When we launched the Center for Community Progress in January of 2010, our goal was to become a potent source of information, tools and support for communities and cities fighting to prevent abandonment or to create strategies for productive reuse of vacant, abandoned and distressed property.
Building on that vision, over the past two years we’ve developed a variety of tools and strategies and expanded relationships with advocates and government leaders across the nation.
At a time when many U.S. cities and towns continue to struggle under the dual burdens of a national foreclosure crisis and a tough economy, a growing number of communities have reached out to us for help. Our work – and the results – have been enormously gratifying. We’ve helped a growing number of civic leaders and local advocates embrace an expanding toolkit of strategies to repurpose vacant and abandoned properties – from improving the way they handle tax lien sales and code enforcement to identifying new mechanisms for financing land banks. Our new annual report documents both the practical assistance we bring to the table for communities in need, and a series of powerful examples of the kinds of sweeping transformations that our work has produced on the ground.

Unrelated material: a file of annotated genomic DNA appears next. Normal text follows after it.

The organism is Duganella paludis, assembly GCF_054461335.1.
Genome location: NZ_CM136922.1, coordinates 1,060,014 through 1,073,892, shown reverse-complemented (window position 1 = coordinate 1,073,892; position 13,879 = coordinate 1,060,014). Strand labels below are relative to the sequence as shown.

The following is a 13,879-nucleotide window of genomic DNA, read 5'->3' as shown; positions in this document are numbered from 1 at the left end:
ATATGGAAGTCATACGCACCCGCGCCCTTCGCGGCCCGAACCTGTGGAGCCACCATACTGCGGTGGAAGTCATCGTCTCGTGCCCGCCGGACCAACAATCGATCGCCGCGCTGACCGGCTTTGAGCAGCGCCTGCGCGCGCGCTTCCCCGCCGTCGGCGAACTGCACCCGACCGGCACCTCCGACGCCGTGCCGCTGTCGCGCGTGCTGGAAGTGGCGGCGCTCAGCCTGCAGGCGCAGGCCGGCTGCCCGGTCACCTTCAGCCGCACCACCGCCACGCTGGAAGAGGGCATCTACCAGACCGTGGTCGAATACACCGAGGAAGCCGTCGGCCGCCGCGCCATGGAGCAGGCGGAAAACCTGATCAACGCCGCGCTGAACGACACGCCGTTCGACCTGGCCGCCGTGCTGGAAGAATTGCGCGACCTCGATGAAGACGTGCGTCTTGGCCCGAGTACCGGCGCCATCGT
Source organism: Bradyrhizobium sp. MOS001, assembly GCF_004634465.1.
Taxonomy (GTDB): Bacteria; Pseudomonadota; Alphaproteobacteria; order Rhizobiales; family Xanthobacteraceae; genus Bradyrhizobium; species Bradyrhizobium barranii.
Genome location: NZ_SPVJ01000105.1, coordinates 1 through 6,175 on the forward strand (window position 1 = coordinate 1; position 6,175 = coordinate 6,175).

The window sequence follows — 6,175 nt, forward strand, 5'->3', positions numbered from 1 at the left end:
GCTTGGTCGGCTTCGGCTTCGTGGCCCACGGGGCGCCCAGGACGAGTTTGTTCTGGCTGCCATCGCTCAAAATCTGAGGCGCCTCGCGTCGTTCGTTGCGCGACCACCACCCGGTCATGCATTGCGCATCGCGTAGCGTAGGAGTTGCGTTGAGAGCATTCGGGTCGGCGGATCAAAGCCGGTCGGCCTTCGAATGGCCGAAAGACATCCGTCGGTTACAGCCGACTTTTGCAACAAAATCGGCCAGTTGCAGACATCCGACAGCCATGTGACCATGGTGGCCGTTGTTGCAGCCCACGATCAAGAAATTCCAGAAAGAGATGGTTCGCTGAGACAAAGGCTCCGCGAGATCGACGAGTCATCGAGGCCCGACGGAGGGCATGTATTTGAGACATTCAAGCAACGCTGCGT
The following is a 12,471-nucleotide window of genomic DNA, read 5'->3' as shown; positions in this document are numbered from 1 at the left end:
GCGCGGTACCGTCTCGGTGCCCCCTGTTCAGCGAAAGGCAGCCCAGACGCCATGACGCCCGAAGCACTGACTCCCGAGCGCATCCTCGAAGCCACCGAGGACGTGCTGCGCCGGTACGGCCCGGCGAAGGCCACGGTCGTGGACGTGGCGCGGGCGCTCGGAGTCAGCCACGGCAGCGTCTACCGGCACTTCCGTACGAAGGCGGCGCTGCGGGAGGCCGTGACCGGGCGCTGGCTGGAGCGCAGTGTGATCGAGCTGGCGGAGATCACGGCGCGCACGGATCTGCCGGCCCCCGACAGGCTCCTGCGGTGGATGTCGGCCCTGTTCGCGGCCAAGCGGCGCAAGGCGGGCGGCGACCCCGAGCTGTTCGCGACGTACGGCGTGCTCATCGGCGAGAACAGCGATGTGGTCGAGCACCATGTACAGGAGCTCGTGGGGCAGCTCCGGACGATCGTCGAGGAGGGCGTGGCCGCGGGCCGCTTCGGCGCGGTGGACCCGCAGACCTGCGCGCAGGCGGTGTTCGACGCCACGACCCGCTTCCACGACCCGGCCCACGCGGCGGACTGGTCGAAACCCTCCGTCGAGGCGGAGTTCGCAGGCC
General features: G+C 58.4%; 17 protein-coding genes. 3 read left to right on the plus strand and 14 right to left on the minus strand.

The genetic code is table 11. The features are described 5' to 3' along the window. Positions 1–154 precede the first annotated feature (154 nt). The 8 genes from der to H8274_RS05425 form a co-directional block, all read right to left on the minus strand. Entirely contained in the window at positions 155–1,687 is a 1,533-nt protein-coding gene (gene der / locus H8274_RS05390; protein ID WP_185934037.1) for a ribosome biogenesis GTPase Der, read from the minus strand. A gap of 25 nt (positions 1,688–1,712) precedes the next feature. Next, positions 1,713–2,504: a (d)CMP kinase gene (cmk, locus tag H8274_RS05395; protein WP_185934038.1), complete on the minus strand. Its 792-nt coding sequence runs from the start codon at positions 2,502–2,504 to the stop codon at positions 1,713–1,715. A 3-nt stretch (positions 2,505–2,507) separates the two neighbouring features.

The future promises to be as intense as the past has been, with a full schedule of conferences already well underway, as well as a range of new legislation and revitalization activities in localities across the country. The strength of our work is built on our partnerships – with funders, civic leaders, stakeholders and experts in the field. These collaborations make possible the transformation of whole communities.
This week, I begin a leave of absence from Community Progress in order to run for Congress. I am confident that this organization will continue to be the important voice and source of ideas for the people of America’s cities and towns.
President, Center for Community Progress